CAT UP A TREE by Anne Isaacs
ANIMALS
Released: Sept. 1, 1998

"Combining elements both humorous and mystical, Isaacs sends the cat up the tree and transports readers to myriad worlds. (Picture book/poetry. 8-12)"
In a chronicle of the events surrounding a feline's jaunt up a tree, Isaacs (Treehouse Tales, 1997, etc.) delivers a bewitching collection of poetry. Read full book review >
THE GREAT GREEN NOTEBOOK OF KATIE ROBERTS by Amy Hest
CHILDREN'S
Released: Sept. 1, 1998

"Lamut provides simple but amusing black-and-white line drawings. (Fiction. 8-12)"
A second romp with irrepressible Katie (The Private Notebook of Katie Roberts, 1996) in a small Texas town in the late 1940s. Read full book review >

HIDDEN UNDER THE GROUND by Peter Kent
CHILDREN'S
Released: Sept. 1, 1998

"Although the sewers and dungeons depicted are suspiciously clean and well-lighted, children who find the art of Stephen Biesty too busy to follow will enjoy these more orderly visual excursions. (Picture book. 7-9)"
This quick tour of subterranean spaces—caves to badger setts, sewers to subways—features simplified cross-sections scattered with rocks, tree roots, bones, rubbish, small cartoon figures, and captions of one or two sentences. Read full book review >
NINE MAN TREE by Robert Newton Peck
CHILDREN'S
Released: Sept. 1, 1998

"The death of Velmer is gory; the tidy ending grates, but this is an exciting story, colorfully told. (Fiction. 10-13)"
In the Florida swamplands during the Depression, a giant, crazed, man-eating boarhog is terrorizing the community. Read full book review >
ANIMALS
Released: Sept. 1, 1998

"Still, Simon and Warnick beautifully succeed in capturing the wonder of the migratory process. (Picture book. 7-10)"
In a companion book to Ride the Wind (1997), Simon (see review, above) turns his attention to the migratory habits of marine plankton, plants, fish, and mammals. Read full book review >

IF YOU COME SOFTLY by Jacqueline Woodson
CHILDREN'S
Released: Sept. 1, 1998

"Miah's melodramatic death overshadows a tale as rich in social and personal insight as any of Woodson's previous books. (Fiction. 11-13)"
In a meditative interracial love story with a wrenching climactic twist, Woodson (The House You Pass on the Way, 1997, etc.) offers an appealing pair of teenagers and plenty of intellectual grist, before ending her story with a senseless act of violence. Read full book review >
MEMORY JUG by Patricia Martin
CHILDREN'S
Released: Sept. 1, 1998

"Despite the drawbacks, Mack is a strong-willed character fighting to open up to the possibilities of new friends and feelings. (Fiction. 9-12)"
Mack Humbel's past holds a recurring theme of loss, for her father died in a fire after saving Mack and her younger sister, Amaryllis; the girls sent him back into the blaze with pleas to save their dog. Read full book review >
WALTER WICK'S OPTICAL TRICKS by Walter Wick
CHILDREN'S
Released: Sept. 1, 1998

"A book to elicit appreciative murmurs at story hours, and return visits for closer looks. (Picture book/nonfiction. 6-10)"
This challenging book of optical illusions from Wick (A Drop of Water, 1997, etc.) will leave some readers gasping in awe, and others befuddled, as they ought to be by such visual trickery. Read full book review >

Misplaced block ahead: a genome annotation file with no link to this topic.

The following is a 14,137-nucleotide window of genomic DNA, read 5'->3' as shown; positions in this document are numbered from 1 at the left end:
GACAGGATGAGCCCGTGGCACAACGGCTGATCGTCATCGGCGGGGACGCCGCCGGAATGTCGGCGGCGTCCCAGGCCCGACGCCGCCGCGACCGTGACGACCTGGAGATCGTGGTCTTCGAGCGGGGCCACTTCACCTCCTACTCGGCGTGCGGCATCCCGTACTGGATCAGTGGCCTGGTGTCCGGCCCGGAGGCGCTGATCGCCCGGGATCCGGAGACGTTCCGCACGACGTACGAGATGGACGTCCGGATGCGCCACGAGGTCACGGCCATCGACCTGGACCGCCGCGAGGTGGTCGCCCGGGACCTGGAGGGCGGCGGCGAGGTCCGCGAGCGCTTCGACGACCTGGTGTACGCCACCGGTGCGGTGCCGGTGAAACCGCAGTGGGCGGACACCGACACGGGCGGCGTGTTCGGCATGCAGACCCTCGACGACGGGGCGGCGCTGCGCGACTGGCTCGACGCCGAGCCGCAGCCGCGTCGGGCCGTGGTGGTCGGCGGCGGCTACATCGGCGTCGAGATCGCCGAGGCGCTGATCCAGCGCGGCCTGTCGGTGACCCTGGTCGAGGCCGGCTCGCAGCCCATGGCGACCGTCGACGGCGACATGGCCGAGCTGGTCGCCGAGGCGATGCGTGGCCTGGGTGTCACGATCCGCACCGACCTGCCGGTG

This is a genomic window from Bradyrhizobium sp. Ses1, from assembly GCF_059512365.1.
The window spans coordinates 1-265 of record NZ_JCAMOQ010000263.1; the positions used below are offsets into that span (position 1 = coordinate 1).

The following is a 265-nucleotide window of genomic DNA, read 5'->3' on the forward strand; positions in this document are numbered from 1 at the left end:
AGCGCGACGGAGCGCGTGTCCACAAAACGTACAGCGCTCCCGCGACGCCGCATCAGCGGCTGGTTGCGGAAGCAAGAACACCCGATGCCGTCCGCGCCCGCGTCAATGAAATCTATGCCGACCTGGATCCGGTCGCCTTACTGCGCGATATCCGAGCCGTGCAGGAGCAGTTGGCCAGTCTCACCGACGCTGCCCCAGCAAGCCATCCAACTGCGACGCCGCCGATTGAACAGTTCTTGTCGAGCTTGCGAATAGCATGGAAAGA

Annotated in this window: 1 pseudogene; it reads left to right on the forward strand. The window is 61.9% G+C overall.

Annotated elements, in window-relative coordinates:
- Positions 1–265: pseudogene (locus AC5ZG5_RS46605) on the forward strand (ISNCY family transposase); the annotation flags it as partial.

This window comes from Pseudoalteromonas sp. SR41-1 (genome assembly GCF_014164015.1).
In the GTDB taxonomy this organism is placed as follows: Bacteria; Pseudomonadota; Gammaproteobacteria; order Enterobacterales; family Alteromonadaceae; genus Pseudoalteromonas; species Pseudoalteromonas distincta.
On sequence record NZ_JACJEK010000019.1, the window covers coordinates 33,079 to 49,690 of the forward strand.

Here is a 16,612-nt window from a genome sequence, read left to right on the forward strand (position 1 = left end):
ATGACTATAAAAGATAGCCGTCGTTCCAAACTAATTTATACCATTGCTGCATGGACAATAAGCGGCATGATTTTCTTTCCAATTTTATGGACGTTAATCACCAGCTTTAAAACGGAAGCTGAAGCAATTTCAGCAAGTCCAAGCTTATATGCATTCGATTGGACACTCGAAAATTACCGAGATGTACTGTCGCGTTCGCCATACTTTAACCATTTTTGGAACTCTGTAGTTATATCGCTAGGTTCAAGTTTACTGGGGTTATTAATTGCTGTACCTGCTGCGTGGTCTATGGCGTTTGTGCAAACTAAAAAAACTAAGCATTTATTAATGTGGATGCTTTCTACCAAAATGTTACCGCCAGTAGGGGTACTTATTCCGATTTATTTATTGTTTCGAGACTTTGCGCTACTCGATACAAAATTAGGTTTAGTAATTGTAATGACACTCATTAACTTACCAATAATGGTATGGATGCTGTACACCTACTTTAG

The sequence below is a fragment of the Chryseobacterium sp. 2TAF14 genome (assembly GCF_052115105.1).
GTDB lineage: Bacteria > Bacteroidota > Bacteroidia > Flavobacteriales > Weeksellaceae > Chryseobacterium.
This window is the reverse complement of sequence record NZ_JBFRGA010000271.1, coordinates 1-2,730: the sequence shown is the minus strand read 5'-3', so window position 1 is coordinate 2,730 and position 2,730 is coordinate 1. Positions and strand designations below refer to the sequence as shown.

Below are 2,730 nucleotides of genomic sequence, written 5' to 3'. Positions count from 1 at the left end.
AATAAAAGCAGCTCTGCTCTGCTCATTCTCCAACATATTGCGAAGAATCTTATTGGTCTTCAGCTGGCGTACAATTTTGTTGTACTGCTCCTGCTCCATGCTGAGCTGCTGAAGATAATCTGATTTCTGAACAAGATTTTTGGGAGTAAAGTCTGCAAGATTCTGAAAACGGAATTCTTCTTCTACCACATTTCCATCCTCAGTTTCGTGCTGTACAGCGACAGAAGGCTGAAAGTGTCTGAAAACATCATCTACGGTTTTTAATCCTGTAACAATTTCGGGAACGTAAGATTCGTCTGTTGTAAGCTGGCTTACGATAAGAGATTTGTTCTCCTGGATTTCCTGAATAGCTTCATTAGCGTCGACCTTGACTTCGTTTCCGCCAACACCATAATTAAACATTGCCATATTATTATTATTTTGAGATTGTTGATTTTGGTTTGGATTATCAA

THE MOONSTONES by Jean Thesman
CHILDREN'S
Released: Sept. 1, 1998

"It's a step back for Thesman (The Storyteller's Daughter, 1997, etc.), who shows better skills and a surer hand with character in all her previous novels. (Fiction. 11-13)"
A contrived romance/mystery with an anticlimactic ending and exaggerated, two-dimensional characters. Read full book review >
A STRAWBEATER'S THANKSGIVING by Irene Smalls
CHILDREN'S
Released: Sept. 1, 1998

"Smalls conveys the festivities without idealizing them—there are patrollers accompanying the slaves to an event that, for all the dancing and eating, is work. (Picture book. 7-10)"
Expressive, beautifully colored realistic paintings depict the indomitable spirit of slaves after harvest when it was corn- shucking time. Read full book review >
HOMESTEADING by Dorothy Hinshaw Patent
CHILDREN'S
Released: Sept. 1, 1998

"Such contrasts do not further the text, and, with pictures of modern gardens and close-ups of onions and gourds, detract from the compelling historical information. (map, index) (Nonfiction. 10-12)"
After the Homestead Act of 1862 and its offer of 160 acres of prairie land for $18.00 and five years of labor, men and women by the thousands took up the challenge and moved onto the prairie. Read full book review >
SECRET LETTERS FROM 0 TO 10 by Susie Morgenstern
CHILDREN'S
Released: Sept. 1, 1998

"A novel to cherish. (Fiction. 9-14)"
This charming translation of a French award-winner is certain to enchant readers on this side of the Atlantic. Read full book review >
Kirkus Interview
Katey Sagal
author of GRACE NOTES
April 10, 2017

In her memoir Grace Notes, actress and singer/songwriter Katey Sagal takes you through the highs and lows of her life, from the tragic deaths of her parents to her long years in the Los Angeles rock scene, from being diagnosed with cancer at the age of twenty-eight to getting her big break on the fledgling FOX network as the wise-cracking Peggy Bundy on the beloved sitcom Married…with Children. Sparse and poetic, Grace Notes is an emotionally riveting tale of struggle and success, both professional and personal: Sagal’s path to sobriety; the stillbirth of her first daughter, Ruby; motherhood; the experience of having her third daughter at age 52 with the help of a surrogate; and her lifelong passion for music. “While this book is sure to please the author’s many fans, its thoughtful, no-regrets honesty will no doubt also appeal to readers of Hollywood memoirs seeking substance that goes beyond gossip and name-dropping,” our critic writes. “A candid, reflective memoir.” View video >